Dimitri: And i think that was always the idea; to make something which you wanted to watch rather than you thought you should watch. I say this having made films about all sorts of very important issues from, the wars in Iraq and all sorts of other things both domestic and international. There is a sense in which documentary is often important but it can also be enjoyable.

Cal: So when you found this topic you just knew that is was what you wanted to do for this documentary?

Bart: Ya, I think we couldn’t believe this series of events had happened in the real world. It felt like if it was a plot to a movie it would seem farfetched. We were immediately intrigued by the potential because it felt  like trying to understand the psychologies of the people involved. Ya know, how did this happen? What kind of person would do something like this? And of course what kind of family could fall for a crime like this? Those were, I think, the starting points. We felt that it could be quite an unconventional film and that it kind of, ya know, because the story somehow inhabits it feels like the plot to a film noir, and also its true. We wanted the form of the film to reflect that. It kind of starts off like a conventional documentary then it stops, then it rewinds, and it starts again like a movie. It sort of confounds your expectations quite early on. There are people, having watched the documentary, who have put up their hands and gone ‘ was this a true story?’. Of course it is, but its hard to believe.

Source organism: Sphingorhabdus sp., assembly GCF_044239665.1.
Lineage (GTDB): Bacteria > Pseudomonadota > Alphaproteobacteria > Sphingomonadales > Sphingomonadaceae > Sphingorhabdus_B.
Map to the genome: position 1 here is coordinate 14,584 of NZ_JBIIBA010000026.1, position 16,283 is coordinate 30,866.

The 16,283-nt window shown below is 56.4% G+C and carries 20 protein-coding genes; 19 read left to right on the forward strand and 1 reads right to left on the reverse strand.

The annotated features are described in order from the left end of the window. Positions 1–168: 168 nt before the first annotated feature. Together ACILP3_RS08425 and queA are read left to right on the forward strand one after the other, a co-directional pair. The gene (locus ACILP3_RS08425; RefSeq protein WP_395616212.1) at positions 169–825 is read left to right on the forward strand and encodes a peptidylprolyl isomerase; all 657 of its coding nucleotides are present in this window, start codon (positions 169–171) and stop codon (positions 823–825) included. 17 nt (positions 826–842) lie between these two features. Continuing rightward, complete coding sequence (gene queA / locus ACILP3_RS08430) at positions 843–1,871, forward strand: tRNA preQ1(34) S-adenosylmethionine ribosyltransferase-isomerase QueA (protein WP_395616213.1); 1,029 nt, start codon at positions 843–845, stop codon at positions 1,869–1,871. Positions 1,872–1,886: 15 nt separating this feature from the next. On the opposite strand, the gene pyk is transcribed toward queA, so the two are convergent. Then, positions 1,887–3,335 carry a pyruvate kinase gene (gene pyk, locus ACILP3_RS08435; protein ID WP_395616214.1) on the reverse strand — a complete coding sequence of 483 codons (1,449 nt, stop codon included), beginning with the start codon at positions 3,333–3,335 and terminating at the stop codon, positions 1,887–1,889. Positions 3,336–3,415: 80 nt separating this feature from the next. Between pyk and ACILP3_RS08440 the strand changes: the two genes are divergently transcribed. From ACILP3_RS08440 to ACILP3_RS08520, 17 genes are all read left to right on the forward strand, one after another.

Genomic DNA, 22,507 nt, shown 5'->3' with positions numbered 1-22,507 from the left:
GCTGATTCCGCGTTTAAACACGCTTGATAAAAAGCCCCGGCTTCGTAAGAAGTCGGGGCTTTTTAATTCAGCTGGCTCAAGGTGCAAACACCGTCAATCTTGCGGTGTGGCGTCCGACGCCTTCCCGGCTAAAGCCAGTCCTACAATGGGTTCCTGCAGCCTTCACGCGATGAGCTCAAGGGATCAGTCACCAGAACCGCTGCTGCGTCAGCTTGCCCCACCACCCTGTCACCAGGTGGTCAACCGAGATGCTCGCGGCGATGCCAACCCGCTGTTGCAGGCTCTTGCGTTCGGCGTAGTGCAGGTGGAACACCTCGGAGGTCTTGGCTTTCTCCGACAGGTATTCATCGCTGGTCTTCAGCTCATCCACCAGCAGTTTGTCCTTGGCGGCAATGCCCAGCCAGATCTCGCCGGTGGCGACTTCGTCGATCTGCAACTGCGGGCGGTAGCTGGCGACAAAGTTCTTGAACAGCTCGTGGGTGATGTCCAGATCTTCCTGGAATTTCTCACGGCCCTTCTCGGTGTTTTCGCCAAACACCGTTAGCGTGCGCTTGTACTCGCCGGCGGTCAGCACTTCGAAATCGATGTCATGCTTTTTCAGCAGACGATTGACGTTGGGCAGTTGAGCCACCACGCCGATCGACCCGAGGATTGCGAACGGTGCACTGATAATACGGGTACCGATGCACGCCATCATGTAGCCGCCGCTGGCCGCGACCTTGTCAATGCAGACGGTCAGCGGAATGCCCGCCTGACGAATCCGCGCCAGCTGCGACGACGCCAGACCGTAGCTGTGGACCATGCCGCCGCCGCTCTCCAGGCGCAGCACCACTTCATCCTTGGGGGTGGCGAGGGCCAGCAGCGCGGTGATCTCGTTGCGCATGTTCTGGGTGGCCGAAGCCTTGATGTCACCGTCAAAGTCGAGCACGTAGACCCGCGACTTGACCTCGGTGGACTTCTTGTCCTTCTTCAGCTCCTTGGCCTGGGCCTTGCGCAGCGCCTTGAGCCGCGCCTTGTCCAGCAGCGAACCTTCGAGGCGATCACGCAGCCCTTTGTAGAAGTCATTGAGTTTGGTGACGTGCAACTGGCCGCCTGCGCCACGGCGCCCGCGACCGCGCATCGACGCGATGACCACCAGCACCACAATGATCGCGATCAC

Cal: It definitely crossed my mind for a second. (Nervous laughter followed by an abrupt and awkward aaaa noise coming seemingly out of nowhere.)   So how did you get in touch with these people? How did you start your interactions with them? What was the process of it?

Dimitri: We found him online.